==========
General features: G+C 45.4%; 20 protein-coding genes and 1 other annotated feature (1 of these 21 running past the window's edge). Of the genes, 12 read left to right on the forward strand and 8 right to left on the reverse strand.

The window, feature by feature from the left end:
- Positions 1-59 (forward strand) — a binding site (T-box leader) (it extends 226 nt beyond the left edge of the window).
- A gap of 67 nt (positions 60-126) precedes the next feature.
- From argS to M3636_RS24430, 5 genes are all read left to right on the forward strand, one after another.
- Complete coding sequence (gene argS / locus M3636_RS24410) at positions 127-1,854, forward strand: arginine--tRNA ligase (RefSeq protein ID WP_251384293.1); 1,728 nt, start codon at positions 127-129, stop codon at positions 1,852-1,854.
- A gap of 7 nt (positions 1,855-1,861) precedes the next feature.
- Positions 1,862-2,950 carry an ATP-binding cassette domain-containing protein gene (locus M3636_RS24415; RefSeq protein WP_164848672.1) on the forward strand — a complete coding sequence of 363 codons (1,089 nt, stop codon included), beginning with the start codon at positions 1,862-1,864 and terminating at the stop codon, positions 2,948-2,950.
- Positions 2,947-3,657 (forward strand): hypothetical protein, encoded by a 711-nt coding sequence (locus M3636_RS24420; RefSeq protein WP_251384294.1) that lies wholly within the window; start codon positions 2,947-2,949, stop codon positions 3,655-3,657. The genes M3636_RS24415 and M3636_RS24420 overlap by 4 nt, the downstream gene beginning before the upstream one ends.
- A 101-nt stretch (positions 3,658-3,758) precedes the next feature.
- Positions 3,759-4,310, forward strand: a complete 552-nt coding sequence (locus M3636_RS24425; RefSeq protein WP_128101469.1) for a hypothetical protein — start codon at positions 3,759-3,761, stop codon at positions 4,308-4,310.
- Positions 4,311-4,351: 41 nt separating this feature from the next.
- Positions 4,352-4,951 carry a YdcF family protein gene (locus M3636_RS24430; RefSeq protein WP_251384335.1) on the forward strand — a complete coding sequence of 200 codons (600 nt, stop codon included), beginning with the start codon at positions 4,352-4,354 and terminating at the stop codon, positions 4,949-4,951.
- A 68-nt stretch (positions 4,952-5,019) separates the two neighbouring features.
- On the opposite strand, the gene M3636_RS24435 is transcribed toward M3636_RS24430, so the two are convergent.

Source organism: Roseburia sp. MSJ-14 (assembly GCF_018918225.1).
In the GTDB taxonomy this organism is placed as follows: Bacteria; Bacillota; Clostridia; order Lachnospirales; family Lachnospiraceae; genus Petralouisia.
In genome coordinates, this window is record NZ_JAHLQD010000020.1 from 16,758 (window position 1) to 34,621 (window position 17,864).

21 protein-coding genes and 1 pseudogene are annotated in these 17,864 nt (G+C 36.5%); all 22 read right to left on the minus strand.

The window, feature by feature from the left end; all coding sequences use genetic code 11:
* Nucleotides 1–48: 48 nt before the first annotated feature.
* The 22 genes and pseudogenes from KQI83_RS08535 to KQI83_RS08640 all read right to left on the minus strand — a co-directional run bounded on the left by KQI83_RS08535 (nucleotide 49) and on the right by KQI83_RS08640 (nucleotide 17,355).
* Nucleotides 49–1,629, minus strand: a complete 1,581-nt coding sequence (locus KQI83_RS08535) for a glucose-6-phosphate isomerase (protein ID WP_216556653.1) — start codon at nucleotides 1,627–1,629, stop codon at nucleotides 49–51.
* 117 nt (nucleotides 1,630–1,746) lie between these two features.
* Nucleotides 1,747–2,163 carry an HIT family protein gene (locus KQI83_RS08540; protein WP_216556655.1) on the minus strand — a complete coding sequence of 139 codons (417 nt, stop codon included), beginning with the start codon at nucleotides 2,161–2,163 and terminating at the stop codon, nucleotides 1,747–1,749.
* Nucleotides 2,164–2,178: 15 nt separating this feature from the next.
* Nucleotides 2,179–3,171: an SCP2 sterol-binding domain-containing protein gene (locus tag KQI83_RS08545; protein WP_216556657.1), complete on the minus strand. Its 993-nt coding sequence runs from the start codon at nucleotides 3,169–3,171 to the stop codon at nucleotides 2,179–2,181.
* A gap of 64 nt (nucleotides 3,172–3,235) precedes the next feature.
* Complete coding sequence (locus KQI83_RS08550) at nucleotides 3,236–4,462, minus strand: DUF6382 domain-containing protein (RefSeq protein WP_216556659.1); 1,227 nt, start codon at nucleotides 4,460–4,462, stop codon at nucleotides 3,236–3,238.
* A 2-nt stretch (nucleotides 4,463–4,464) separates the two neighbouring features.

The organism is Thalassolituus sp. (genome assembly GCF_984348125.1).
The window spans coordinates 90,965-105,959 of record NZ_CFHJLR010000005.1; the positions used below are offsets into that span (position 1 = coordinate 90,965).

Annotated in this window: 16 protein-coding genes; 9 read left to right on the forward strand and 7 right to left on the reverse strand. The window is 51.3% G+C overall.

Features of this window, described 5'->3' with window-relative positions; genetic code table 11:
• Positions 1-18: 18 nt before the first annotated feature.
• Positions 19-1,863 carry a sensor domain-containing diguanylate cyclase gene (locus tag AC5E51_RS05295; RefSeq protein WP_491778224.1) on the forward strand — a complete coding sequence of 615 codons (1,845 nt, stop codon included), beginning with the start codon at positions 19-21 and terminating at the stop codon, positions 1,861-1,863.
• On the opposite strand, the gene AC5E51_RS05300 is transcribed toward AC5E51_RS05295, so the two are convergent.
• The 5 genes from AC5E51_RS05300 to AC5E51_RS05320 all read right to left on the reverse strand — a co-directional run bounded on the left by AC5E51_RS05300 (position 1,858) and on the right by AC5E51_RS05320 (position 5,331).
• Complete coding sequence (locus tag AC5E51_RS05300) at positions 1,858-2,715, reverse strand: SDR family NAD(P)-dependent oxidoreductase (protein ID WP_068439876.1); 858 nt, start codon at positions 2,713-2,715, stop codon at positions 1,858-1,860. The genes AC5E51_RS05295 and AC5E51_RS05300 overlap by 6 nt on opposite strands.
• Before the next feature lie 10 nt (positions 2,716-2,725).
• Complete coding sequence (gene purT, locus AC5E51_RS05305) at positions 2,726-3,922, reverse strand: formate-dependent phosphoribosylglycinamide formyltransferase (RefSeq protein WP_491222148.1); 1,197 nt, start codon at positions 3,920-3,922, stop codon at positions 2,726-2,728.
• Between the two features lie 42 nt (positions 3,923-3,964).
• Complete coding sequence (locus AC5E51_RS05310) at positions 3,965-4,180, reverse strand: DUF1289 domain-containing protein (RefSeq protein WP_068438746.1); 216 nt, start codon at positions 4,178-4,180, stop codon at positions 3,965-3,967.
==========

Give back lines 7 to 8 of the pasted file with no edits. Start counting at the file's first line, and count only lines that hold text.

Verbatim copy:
- A gap of 7 nt (positions 1,855-1,861) precedes the next feature.
- Positions 1,862-2,950 carry an ATP-binding cassette domain-containing protein gene (locus M3636_RS24415; RefSeq protein WP_164848672.1) on the forward strand — a complete coding sequence of 363 codons (1,089 nt, stop codon included), beginning with the start codon at positions 1,862-1,864 and terminating at the stop codon, positions 2,948-2,950.